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Dyscalculia: Why Some Smart People Can't Do Math
Math Exercises

What does Dyscalculia look like? 

A student with Dyscalculia may

  • have started to count late

  • have trouble with patterns

  • count one-by-one on fingers or use tally marks

  • have difficulty composing and decomposing numbers

  • forget math facts (or can't seem to learn them)

  • struggle with procedures, notation

  • copy numbers out of order

  • forget or lose information - log in numbers, phone numbers, deadlines


The word dyscalculia comes from the Greek roots for difficulty and calculia, relating to calculation. People with dyscalculia have a poor sense of number. They have difficulties understanding size and quantity. Students who struggle with math are at a disadvantage in school and in handling everyday activities. People who have a specific learning disability in math or dyscalculia may have trouble with:

  • Recognizing numbers and symbols

  • Number sense - being flexible and fluid with numbers

  • Visualizing a mental number line

  • Counting

  • Estimating and mental math

  • Measurement - length, weight, area, time, temperature

  • Working with numbers

  • Patterns

  • Spatial relations - following maps, directions

  • Rules - scoring games, formulas, sorting strategies

There can be learned helplessness, passive learning, issues with memory and attention, as well as anxiety relating to math.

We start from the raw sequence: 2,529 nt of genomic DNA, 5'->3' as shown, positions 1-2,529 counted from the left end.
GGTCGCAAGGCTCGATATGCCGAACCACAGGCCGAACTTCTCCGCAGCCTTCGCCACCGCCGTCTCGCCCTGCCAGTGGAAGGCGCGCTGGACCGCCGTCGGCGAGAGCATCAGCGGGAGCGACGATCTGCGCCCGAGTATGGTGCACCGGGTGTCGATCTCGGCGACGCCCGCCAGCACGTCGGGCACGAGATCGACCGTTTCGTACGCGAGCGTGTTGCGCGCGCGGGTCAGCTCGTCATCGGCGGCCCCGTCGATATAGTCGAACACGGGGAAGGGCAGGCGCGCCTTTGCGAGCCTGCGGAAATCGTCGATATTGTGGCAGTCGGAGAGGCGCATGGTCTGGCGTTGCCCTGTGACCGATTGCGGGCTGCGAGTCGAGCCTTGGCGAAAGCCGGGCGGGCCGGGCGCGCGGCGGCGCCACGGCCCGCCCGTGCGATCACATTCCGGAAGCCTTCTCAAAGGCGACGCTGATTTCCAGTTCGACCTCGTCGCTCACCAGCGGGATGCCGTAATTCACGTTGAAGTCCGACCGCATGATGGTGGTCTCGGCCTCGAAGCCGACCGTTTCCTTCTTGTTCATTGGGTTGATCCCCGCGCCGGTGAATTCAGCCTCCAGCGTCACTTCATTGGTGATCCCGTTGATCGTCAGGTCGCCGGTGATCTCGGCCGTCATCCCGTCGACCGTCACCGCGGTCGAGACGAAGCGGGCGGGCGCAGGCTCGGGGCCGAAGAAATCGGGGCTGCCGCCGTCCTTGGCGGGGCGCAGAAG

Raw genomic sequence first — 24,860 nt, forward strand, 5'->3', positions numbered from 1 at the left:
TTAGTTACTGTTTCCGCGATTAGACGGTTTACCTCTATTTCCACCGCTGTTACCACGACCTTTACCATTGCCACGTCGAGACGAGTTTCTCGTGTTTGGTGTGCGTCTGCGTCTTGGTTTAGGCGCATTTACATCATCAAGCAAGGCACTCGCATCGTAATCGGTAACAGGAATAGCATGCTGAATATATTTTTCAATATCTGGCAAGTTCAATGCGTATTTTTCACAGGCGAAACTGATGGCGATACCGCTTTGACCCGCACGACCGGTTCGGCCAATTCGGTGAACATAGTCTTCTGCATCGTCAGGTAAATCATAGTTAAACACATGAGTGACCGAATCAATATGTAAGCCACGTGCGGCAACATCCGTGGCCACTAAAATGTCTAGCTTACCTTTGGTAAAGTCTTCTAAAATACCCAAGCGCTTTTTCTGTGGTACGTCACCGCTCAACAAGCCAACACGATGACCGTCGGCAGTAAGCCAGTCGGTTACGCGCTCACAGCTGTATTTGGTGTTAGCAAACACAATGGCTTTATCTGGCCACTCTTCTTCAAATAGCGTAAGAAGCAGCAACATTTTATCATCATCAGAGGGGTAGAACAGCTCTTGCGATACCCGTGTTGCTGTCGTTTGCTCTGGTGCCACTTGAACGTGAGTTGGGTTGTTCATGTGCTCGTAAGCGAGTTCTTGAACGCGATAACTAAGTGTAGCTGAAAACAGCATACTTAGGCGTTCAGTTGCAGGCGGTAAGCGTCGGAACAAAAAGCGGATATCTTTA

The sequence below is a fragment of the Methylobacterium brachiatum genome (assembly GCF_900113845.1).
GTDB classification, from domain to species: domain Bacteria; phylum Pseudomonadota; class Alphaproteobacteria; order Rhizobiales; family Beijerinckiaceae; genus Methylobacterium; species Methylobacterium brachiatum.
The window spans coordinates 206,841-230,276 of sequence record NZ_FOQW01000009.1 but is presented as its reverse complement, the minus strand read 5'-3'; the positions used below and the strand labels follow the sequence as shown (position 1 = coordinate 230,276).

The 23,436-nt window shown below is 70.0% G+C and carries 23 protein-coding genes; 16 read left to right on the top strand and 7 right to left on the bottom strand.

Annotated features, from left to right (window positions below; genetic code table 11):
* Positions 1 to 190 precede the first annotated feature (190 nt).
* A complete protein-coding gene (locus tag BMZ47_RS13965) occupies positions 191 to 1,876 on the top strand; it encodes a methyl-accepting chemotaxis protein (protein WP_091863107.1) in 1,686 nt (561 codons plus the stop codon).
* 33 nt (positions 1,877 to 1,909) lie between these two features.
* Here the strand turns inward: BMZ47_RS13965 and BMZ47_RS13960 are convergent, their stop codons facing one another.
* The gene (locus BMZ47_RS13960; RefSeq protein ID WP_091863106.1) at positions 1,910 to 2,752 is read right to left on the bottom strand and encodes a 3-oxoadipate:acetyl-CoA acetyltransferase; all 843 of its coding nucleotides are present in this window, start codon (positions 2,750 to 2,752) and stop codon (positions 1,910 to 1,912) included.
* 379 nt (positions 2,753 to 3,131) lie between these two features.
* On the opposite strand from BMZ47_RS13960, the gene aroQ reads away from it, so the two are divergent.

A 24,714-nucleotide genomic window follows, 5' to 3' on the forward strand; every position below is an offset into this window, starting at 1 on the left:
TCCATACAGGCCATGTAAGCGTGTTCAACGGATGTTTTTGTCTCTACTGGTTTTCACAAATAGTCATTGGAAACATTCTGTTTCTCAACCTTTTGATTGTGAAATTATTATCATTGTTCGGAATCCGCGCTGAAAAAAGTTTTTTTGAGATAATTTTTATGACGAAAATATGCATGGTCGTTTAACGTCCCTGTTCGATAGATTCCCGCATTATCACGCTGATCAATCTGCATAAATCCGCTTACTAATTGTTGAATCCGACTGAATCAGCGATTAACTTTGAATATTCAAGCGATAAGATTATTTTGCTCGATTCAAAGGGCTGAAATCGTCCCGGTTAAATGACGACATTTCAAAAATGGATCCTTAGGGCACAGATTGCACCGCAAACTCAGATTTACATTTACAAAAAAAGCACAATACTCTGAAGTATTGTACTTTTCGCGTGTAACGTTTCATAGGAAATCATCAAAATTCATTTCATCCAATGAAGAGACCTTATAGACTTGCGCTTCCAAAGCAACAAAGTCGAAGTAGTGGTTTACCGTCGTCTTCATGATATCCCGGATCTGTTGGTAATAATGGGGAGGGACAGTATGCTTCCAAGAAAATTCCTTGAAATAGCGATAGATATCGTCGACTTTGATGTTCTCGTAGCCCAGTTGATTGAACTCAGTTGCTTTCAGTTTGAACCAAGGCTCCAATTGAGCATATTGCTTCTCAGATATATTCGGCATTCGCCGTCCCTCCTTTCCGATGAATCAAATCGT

Does your child have difficulty with math? Has your child been diagnosed with Dyscalculia?  

Contact Dr. Judie for a Free Consultation* to see if we can help!

*A free consultation is a conversation (15-30 minutes) by phone, email, Zoom, or in-person. This no-cost, no-obligation consultation is often followed by an evaluation of the student. An evaluation is typically 1-2 sessions, with fees ranging from $60 to $120 for those who sign up for tutoring. Evaluations are for internal use and are not for diagnosis of any learning disability.

Please note: NRICH Tutoring cannot diagnose Dyslexia, Dyscalculia, or any other disability. Diagnosis is done through medical professionals such as neuropsychologist or educational psychologists. Please contact a medical professional for help with diagnosis.

NRICH Tutoring can help individuals with reading or math, with or without a diagnosis.

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